NORFOLK, VA - U.S. Customs and Border Protection (CBP) agriculture specialists in Norfolk have made a first in the nation pest interception of the red mason bee, a bee native to the United Kingdom. Had the red mason bee been introduced in the U.S., the honey bee population would have been severely impacted.
On February 2nd, a containerized shipment of household goods originating from the United Kingdom was inspected and an unknown pest was discovered within a rolled rug.
The agricultural specialists were contacted and with the assistance of a Plant Protection and Quarantine Entomologist, identified the pest as a red mason bee.
The bee is commonly found in the United Kingdom, and is not established in the United States. The intercepted pupae were confirmed to have parasitic mites, and subsequently, if allowed in the U.S. could have had a devastating impact on the U.S. honey bee population.
“The Port of Norfolk has a dedicated group of Agriculture Specialists protecting this country from the introduction of harmful pests and plant diseases”, said Mark Laria, area Port Director in Norfolk. “I am very proud of their efforts”.
The shipment will be fumigated prior to release.
Last Updated (Thursday, 16 February 2012 12:06)
Saturday, March 10, 2012
Hampton Roads Agricultural Research and Extension Center, 1444 Diamond Springs Rd, Virginia Beach, VA 23455.
Workshop is full - preregistration required!
Ever wonder exactly how bees convert nectar into honey? Why do they make more honey than they need to survive? What can you do as a beekeeper to maximize honey production? How should you harvest and process honey to maintain its wholesome goodness?
Join Dr. Rick Fell, Virginia's Extension Apiculturist and Keith Tignor, Virginia's State Apiarist, as they demystify honey production for us in a workshop designed to help beekeepers understand the principles behind a bountiful honey harvest.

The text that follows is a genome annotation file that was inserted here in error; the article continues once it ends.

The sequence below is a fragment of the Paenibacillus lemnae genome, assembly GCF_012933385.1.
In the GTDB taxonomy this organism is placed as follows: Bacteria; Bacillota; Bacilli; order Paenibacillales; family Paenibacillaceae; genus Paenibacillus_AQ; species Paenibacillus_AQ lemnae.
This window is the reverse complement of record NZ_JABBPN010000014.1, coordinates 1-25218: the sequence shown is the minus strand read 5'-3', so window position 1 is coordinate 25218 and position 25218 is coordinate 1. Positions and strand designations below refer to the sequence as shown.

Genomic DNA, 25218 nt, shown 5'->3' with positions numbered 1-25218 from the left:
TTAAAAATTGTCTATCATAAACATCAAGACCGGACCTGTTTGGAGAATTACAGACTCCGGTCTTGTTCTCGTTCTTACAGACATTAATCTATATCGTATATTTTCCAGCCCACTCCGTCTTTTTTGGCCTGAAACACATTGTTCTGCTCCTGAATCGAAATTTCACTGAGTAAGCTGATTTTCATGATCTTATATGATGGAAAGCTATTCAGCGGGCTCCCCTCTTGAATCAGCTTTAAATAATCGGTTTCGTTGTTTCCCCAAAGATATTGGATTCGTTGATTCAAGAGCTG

9:00 – 9:45 How bees make honey and Supering colonies (R. Fell)
9:45 – 10:30 Managing hives for Spring Build-up and Honey Production (K.Tignor)
10:30 – 10:50 Break10:50 – 11:30 Techniques for Removing Honey from Hives (Fell).
11:30- 12:15 Honey Extraction for the small beekeeper (Tignor)
12:15 – 1:15 Lunch
1:15 – 2:00 BONUS Presentation by Dr. Fell: Hive Evaluation: Colony Strength to Queen Quality as he has presented nationally including the North Carolina State Beekeepers Association meeting
2:00 – 3:00 Demonstrations:
Please contact Pam Fisher if you would like to register for this workshop or require further information.
Last Updated (Monday, 05 March 2012 13:45)
Corn Seed Pesticide Kills Bees
Corn Seed Treatment As Lethal As It Gets For Honey Bees All Season Long, And Long After The Season Is Gone. It Just Keeps On Killing.
From Bee Culture
by Alan Harman
Frightening new research shows honey bees are being exposed to deadly neonicotinoid insecticides and several other agricultural pesticides throughout their foraging period. The research, published in the scientific journal PLoS One says extremely high levels of clothianidin and thiamethoxam were found in planter exhaust material produced during the planting of treated maize seed. The work, which could raise new questions about the long-term survival of the honey bee, was conducted by Christian H. Krupke of the Department of Entomology at Purdue University, Brian D. Eitzer of the Department of Analytical Chemistry at the Connecticut Agricultural Experiment Station and Krispn Given of Purdue.
Neonicotinoids were found in the soil of each field we sampled, including unplanted fields, they report. Dandelions visited by foraging bees growing near these fields were found to contain neonicotinoids as well. “This indicates deposition of neonicotinoids on the flowers, uptake by the root system, or both,” the report says. “Dead bees collected near hive entrances during the spring sampling period were found to contain clothianidin as well.”
The researchers also detected the insecticide clothianidin in pollen collected by bees and stored in the hive. “When maize plants in our field reached anthesis, maize pollen from treated seed was found to contain clothianidin and other pesticides; and honey bees in our study readily collected maize pollen. “These results have implications for a wide range of large-scale annual cropping systems that utilize neonicotinoid seed treatments,” the report says. The research was funded by grants from the North American Pollinator Protection Campaign and the Managed Pollinator Coordinated Agricultural Project.